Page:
Uranium stocks could be a worthwhile addition to your resource portfolio—but you need to be aware of the risks.
Uranium stocks pose a unique challenge for investors who are a looking to diversify their natural resource holdings. Apart from supply and demand issues that affect the price of uranium, the metal’s use in nuclear power plants makes it a controversial energy source.
Anti-nuclear sentiment remains high following the March 2011 earthquake and tsunami that led to a release of radiation at the nuclear plant in Fukushima, Japan. This sentiment has curtailed plans for some new nuclear plants. U.S. regulators are moving toward a less stringent limit on radiation risk, which could eventually revive nuclear plant construction and uranium demand. But this nuclear revival, if it comes at all, will be a slow process.
Worldwide demand of uranium now totals approximately 180 million pounds a year, while primary world mine production is only about 100 million pounds. The annual shortfall of 80 million pounds has for many years been covered by several secondary sources. These include the excess inventories held by utilities, reprocessed uranium from used reactor fuel, processing of mine tailings, and uranium from the dismantling of nuclear weapons, particularly in Russia and elsewhere in the former Soviet Union.
These secondary supply sources are tightening. Meanwhile, longer-term demand for uranium is likely to grow, and global warming concerns may help shift public opinion in many countries in favor of nuclear power.
But at the same time, low prices for fossil fuels including oil, natural gas and coal, make nuclear power less cost competitive.
Increased nuclear power use in China has pushed up the country’s uranium imports to as much as three times 2009 levels. In addition, China recently raised its nuclear-power targets for the next decade by 60%, and shows no sign of moving away from those targets in the wake of the Fukushima disaster. In fact, China and India plan to build 93 new reactors by 2040.
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While these factors look promising, investing in uranium stocks does entail some unique risks.
Here are some of the factors you need to assess for any uranium stock you consider buying:
Cost of exploration and mining uranium
There is a long lead time from exploration and discovery to production. When we’re researching a uranium mining stock, we look for ones that operate in an area with geology that is similar to that of nearby producing mines. This includes the Athabasca Basin in Saskatchewan where Cameco (symbol CCO on Toronto) has large, high-grade reserves, low-cost operations, significant market share and many mines. Cameco is the world’s largest uranium producer.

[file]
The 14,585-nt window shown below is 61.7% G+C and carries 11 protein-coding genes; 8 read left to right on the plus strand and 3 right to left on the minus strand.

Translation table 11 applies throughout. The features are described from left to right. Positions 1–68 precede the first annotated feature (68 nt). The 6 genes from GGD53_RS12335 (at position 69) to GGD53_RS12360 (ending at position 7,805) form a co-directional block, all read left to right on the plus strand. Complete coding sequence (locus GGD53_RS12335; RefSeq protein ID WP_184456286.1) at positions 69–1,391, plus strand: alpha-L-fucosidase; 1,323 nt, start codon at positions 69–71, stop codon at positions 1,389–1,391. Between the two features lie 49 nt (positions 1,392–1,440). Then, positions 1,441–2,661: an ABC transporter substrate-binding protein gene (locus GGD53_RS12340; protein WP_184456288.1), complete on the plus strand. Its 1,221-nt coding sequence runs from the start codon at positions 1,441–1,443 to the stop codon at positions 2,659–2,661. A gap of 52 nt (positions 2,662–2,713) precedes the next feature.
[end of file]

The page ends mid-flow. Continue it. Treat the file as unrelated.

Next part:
Location of the uranium mine
The most politically stable countries for uranium production are Canada and the United States.
Several other countries have significant uranium resources, like Niger, Namibia, Ukraine, Uzbekistan and Mongolia. However, we generally stay away from mining companies that operate in insecure and politically unstable regions like these.
When looking at uranium stocks, we also avoid those in countries with little respect for property rights and the rule of law, such as Russia or Mongolia.
Mining is particularly vulnerable to political instability. You can’t move the mine to another country, and local citizens may sometimes get the impression that a foreign mining company is robbing them of their birthright, even though the foreign company’s capital and expertise would appear to be the best way to get any value out of the ground.
Environmental constraints of mining uranium
Uranium by its very nature is radioactive. This increases the environmental constraints that will come into play when mining this metal.
Strong fundamentals overall
We like to see strong fundamentals in the uranium mining stocks we recommend. We look for low debt, because debt can be a problem for any mining company. When we recommend uranium mining stocks, we want to see a positive cash flow, preferably even when uranium prices are low.
Even better, we like to see mining companies that have cash flow from an existing mine that is sufficient for, or at least contributes to, the cost of developing a second mine.
Lastly we look for uranium stocks that have an experienced management team. We like to see teams that have a history of mine development and have financed similar projects in the past.
To lower your risk, we continue to recommend that uranium stocks make up only a limited portion of your portfolio’s resource segment. The demand for uranium will increase but it will take a keen investment eye to find the most profitable uranium stocks to invest in.
Have uranium stocks been profitable for you? How much of your resource portfolio do they make up? Share your experience with us in the comments section.